My team talks a lot about “proactive security” – the concept of baking cybersecurity measures into architecture and design as opposed to responding to vulnerabilities and breaches when they occur. However, I lacked a quantitative answer when recently asked: “how do you convince businesses to start being proactive?”
Windows developers may be familiar with “banned.h” or “strsafe” libraries. Introducing safe libraries to development is nothing new, as was covered in the 2007 presentation on SDL for Windows Vista (slide 7). While basic, these basic libraries have been shown to provide significant value - as discussed later in the deck, 41% of bugs that Microsoft removed in Vista early on were due to removal of ‘banned’ API function calls.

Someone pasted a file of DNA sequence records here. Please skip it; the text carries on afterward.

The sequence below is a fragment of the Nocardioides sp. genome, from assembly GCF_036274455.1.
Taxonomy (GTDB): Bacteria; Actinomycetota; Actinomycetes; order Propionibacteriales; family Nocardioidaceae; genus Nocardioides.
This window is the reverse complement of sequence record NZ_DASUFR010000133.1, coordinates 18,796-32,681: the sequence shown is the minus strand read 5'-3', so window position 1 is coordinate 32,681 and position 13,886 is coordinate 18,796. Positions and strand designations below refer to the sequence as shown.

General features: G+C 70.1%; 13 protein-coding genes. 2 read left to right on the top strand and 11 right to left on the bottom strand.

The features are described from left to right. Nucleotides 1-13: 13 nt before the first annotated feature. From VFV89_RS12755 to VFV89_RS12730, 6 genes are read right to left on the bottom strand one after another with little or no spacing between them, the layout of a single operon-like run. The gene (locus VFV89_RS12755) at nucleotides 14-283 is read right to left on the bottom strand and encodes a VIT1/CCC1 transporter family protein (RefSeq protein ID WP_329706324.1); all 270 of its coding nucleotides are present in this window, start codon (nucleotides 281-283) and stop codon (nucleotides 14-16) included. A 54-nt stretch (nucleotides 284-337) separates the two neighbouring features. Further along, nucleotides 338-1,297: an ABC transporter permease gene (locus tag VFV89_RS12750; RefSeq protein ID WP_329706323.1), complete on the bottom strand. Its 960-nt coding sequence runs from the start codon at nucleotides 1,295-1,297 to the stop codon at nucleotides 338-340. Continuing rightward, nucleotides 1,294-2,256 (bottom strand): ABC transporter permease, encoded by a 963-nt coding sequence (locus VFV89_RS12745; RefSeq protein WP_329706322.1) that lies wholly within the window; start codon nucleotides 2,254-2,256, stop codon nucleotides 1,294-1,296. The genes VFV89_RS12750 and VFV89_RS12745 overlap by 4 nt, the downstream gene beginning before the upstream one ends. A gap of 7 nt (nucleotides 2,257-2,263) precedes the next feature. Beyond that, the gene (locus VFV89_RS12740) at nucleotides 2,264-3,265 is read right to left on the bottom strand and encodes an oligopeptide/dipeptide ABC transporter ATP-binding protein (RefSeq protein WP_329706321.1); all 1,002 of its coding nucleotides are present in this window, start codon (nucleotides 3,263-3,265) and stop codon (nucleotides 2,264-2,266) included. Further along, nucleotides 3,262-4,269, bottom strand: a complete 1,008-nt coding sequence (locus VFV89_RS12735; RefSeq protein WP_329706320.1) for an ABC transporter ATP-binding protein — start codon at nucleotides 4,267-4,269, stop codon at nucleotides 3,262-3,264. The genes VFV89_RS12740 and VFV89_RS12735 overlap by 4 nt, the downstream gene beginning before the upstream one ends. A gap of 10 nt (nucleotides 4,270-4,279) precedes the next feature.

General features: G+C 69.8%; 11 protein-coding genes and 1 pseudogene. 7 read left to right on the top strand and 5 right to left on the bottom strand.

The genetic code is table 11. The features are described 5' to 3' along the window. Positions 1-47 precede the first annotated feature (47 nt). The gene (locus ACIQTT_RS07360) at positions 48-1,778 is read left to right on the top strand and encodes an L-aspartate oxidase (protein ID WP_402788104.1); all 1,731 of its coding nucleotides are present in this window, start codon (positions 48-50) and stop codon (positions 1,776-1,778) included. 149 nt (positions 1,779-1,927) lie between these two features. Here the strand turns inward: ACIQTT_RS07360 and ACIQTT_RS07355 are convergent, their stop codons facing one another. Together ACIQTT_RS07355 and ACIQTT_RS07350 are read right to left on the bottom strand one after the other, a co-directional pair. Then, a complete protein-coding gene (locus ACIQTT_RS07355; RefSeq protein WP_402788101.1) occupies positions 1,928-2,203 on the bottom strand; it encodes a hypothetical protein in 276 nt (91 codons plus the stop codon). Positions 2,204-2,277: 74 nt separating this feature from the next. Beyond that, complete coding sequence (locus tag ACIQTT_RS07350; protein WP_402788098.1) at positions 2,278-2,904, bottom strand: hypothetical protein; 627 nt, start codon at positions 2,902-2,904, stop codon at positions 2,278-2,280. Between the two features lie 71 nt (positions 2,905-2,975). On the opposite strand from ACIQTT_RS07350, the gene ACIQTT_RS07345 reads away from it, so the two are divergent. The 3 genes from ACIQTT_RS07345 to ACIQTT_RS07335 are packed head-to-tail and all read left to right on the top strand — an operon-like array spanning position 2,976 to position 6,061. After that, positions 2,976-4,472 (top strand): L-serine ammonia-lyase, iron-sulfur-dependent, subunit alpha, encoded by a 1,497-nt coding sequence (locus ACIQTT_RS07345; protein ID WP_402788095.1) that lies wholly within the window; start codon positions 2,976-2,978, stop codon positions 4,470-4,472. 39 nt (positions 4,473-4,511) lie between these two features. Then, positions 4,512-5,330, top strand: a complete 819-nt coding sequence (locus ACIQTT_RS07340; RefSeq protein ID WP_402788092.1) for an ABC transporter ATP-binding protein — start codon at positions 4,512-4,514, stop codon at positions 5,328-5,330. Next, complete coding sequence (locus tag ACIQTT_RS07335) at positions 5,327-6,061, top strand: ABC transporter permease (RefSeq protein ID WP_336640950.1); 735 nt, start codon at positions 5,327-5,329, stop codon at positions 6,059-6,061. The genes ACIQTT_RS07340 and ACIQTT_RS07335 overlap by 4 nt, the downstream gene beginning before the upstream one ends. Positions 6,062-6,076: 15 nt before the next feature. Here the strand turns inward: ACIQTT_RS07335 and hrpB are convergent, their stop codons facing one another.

While we are always excited to both learn and share the latest technical developments in cybersecurity (the recent Black Hat and DEF CON conferences were no exception), we also enjoy stepping back once in a while to look at macro trends in the embedded security industry. While security is a top priority in many enterprise and industrial settings, here are three key concepts that we think are important for us all to keep in mind: